“Diversity is a hot item in education. But what does diversity entail in practice? How is it experienced by Utrecht University students in the context of their education? This exhibition is part of the project Making Journeys. Building blocks for Diversity (2017-2019) funded by the Utrecht Stimuleringsfonds Onderwijs. The project created a space where refugee students, their fellow students and teachers could broach topics of learning and understanding in relation to their journeys into the classroom – for which there is no time or place in the classroom itself. In a series of workshops and interviews, we explored, through arts-based research, what these journeys can mean in the context of Utrecht University education. This exhibition presents a complex picture of diversity through photographs, writings, drawings, paintings, filmed portraits, and quotes. The personal journeys evoked here go beyond national or ethnic identifications. And there is room for everyone to reflect and add their experiences and perspectives.”
(Noortje van Amsterdam, Administration Building, 25th of March 2019)
By presenting individual experiences and perspectives through objects, they were given a presence in the public space of the University, whereby they could be explored, considered and discussed. At the same time, the visitor remained involved. Diversity always influences the university community as a whole. The visitor saw their own figure in the reflection of the mirrors and could not therefore be separated from the emergent multiplicity. This way, a complex image of diversity was created, showing more than a heterogeneity of backgrounds (religious or ethnic identity, socio-economic background, race, age, gender or educational baggage).
“What we created was something like a river and islands with breaks between them. You could say that this materializes the journey we all undertook when collaborating together. Not only did we assemble this very rich material; we also did some analysis of the conversations that took place. From these, we distilled six themes. Rather than impose those themes on you this afternoon, we prefer to invite you to walk through and look for yourselves.”
(Mary Bouquet, Administration Building, 25th of March 2019)
The exhibition in the Administration Building was planned to be opened by prof. Mrs. Annetje Ottow on the 18th of March. Due to a shooting incident in Kaneleneiland, it needed to be postponed by a week, to the 25th of March. In the Koningsberger Building, the exhibition was opened by dr. Sabine Uijl, Director of Education at University College Utrecht on the 17th of June. During this opening, the Information Science students who had built a website and app (see below) were present to speak about their contribution.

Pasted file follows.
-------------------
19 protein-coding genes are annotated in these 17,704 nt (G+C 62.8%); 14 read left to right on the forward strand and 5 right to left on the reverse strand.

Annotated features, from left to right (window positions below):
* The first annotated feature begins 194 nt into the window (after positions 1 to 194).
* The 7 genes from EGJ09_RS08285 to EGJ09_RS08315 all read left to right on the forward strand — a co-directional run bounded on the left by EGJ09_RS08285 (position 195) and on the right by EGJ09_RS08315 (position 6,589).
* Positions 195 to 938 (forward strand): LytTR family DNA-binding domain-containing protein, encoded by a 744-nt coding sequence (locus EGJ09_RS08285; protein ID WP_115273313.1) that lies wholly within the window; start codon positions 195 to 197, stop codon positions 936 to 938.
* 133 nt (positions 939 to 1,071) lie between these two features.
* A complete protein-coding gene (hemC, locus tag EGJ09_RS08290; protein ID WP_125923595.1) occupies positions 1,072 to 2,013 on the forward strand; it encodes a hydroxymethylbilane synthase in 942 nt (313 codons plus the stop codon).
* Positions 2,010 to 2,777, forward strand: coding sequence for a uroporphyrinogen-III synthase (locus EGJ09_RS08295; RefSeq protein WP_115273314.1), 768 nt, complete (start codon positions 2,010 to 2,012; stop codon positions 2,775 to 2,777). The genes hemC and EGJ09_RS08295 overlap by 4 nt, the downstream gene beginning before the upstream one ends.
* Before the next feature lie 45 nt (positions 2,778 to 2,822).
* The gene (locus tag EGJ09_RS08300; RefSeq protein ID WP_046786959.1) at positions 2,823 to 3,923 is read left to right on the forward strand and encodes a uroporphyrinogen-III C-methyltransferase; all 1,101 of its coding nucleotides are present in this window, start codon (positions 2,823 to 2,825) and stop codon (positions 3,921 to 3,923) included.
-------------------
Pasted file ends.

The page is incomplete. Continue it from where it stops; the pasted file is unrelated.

The official openings offered a good opportunity to bring attention to the exhibition among the university community. Students who had participated in our project introduced the objects they had contributed and engaged in dialogues about their experiences from in and out of the Utrecht University. The exhibition attracted primarily policy staff in the Administration Building and students and teachers in the Koningsberger Building. To reach more students and teachers, it was suggested that we present the exhibition for a third time, at the the Educatorium. Certainly a prime location, which however, we unfortunately could not extend our exhibition to within the limited project period and limited (project) resources.


The exhibition was accompanied by a series of four workshops entitled “Arts-based Approaches to Diversity”. The objective of these workshops was two-fold. On the one hand, participants were guided through the exhibition. We explained how the broad range of exhibited items had come together and invited the participants to reflect on and react to the concrete and complex image of diversity illustrated. On the other hand, the workshops were also geared towards familiarising the participants themselves with using an arts-based methodology as a means of gaining a better understanding of diverse educational environments. The participants got to know (some of) the diversity of backgrounds among the group through a bottom-up approach, as well as the potential of this approach in exploring the dynamics of diversity.
Workshop “Arts-based approaches to diversity” (Onderwijsparade, 7th of March 2019)
In this workshop, we use arts-based activities (photography and poetry) to explore how diversity is experienced and how it can be re-imagined. We use our USO project 'Making Journeys; building blocks for diversity' in which we collected stories of refugee students at UU as a starting point for discussing ways to maximize the potential of diversity in our daily practices as UU educators.